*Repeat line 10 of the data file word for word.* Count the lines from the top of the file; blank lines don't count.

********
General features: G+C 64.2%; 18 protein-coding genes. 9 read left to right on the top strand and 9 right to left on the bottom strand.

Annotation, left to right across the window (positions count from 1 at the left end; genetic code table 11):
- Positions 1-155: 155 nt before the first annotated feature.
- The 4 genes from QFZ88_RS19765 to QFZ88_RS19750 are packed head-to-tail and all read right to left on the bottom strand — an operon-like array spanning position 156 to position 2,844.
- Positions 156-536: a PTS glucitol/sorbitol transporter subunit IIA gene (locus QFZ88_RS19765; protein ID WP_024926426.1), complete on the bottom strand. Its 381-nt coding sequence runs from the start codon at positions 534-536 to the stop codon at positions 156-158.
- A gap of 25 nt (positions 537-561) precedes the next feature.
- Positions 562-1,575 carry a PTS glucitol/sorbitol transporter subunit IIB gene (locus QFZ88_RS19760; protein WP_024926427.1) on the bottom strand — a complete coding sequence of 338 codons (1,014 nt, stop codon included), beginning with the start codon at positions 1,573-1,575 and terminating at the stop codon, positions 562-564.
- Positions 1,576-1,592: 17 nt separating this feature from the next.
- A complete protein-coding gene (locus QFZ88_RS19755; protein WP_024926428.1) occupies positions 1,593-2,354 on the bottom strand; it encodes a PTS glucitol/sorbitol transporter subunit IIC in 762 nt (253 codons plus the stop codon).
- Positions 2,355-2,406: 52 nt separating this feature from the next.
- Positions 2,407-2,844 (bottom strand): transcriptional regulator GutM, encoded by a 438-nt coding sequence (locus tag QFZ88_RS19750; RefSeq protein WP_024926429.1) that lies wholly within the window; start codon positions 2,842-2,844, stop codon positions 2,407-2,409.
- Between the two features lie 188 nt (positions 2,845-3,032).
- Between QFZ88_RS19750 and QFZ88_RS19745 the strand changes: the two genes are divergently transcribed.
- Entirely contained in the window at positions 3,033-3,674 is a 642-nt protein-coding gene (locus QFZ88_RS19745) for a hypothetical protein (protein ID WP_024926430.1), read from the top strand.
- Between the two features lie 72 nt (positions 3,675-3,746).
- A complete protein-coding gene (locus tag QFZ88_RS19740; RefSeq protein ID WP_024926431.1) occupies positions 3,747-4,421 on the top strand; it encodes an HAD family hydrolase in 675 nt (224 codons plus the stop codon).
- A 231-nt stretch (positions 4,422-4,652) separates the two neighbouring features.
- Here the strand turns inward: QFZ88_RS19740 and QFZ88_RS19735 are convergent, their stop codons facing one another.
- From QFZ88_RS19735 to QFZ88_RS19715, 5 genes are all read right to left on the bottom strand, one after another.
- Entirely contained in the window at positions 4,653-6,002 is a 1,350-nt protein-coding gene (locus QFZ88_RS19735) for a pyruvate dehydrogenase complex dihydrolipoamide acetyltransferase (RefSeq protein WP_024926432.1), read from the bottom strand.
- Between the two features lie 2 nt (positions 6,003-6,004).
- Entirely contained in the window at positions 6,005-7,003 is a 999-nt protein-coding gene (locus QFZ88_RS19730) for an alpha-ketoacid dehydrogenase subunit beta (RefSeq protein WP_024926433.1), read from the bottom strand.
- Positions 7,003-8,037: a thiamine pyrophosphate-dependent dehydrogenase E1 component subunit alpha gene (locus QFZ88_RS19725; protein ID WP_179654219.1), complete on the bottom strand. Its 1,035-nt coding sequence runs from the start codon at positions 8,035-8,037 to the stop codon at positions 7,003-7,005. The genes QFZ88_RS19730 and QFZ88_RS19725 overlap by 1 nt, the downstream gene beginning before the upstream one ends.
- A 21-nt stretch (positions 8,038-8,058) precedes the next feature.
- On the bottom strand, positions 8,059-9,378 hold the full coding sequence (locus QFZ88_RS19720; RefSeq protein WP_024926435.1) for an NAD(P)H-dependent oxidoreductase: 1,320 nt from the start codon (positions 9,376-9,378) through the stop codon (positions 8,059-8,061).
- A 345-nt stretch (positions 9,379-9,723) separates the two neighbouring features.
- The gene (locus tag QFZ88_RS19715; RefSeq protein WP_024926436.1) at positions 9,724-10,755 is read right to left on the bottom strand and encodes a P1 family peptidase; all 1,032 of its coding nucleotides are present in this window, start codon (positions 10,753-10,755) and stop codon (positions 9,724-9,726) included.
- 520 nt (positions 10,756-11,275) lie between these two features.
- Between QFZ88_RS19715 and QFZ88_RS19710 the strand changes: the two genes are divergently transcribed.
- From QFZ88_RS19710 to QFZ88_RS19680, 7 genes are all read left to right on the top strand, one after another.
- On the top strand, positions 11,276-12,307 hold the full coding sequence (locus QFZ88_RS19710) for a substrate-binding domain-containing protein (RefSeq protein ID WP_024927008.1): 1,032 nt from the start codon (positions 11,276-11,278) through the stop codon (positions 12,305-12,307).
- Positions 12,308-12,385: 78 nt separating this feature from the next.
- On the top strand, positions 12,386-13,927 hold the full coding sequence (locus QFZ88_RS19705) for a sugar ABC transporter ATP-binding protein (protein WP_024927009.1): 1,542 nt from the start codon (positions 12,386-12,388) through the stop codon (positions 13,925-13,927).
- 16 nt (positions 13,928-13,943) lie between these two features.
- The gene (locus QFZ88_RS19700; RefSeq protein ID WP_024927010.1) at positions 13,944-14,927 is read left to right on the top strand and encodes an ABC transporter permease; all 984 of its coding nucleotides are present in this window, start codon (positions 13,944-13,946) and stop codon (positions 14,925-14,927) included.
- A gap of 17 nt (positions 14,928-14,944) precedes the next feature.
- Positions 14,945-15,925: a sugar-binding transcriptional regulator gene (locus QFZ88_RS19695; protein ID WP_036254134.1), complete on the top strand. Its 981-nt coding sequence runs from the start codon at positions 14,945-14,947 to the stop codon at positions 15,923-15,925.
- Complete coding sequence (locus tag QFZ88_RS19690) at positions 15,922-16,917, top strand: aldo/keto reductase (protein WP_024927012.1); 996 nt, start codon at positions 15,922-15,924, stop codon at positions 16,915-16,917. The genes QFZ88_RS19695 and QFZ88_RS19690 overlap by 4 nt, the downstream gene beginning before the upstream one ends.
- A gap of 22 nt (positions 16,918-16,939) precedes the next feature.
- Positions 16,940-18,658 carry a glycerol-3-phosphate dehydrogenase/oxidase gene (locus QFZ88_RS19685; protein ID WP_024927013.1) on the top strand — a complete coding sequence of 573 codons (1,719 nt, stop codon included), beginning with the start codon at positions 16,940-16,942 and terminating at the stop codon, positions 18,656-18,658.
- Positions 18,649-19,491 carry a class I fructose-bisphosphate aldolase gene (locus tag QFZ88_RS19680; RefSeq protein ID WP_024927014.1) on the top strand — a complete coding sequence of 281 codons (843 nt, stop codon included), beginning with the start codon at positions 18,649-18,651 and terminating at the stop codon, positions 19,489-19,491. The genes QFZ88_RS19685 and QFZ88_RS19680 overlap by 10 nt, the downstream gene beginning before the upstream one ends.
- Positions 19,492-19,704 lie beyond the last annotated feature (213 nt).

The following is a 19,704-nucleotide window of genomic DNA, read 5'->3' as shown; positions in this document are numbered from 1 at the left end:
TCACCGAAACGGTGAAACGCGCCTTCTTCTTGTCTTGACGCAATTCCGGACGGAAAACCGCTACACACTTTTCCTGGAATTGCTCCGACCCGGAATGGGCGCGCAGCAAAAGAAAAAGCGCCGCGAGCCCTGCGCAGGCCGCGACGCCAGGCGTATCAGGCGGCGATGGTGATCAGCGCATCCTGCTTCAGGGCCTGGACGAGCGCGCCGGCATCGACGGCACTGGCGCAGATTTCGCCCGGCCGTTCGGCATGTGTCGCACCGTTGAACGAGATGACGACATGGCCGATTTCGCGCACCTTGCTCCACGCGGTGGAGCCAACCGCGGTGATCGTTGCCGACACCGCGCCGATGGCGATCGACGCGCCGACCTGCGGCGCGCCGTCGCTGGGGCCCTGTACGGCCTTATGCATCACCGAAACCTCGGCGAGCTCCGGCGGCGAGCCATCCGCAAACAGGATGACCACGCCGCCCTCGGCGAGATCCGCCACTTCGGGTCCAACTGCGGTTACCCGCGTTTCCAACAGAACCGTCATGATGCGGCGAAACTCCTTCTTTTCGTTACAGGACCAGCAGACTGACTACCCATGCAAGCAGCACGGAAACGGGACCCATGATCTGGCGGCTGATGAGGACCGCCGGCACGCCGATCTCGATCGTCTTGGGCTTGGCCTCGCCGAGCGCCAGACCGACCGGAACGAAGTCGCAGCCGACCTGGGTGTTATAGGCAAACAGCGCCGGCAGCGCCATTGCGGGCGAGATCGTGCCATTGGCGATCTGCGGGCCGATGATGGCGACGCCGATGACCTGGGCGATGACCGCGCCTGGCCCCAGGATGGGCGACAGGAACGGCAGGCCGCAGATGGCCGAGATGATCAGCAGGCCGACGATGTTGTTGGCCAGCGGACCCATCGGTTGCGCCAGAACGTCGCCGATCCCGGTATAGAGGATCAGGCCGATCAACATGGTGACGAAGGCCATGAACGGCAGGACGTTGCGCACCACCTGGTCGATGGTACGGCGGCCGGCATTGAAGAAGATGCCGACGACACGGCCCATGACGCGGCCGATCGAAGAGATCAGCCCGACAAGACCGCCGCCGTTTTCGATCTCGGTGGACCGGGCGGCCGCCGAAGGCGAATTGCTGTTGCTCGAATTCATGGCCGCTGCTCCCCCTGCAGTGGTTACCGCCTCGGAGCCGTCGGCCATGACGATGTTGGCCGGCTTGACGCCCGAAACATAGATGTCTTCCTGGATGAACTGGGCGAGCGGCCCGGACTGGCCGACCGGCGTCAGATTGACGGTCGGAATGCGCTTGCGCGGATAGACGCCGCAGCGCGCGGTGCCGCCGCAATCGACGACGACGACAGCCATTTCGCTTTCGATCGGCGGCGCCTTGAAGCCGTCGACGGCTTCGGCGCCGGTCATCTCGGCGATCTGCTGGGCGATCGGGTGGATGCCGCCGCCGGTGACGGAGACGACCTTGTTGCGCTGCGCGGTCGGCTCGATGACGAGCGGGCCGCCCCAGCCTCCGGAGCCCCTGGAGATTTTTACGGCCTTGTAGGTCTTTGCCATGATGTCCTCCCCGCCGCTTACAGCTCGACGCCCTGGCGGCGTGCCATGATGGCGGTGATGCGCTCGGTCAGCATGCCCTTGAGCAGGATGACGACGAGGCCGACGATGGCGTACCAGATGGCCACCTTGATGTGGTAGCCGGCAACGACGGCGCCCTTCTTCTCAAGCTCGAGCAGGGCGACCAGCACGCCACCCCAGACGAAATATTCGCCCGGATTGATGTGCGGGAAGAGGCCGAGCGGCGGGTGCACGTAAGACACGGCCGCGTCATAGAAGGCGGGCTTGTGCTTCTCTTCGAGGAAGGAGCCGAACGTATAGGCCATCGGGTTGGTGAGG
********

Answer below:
- Positions 2,355-2,406: 52 nt separating this feature from the next.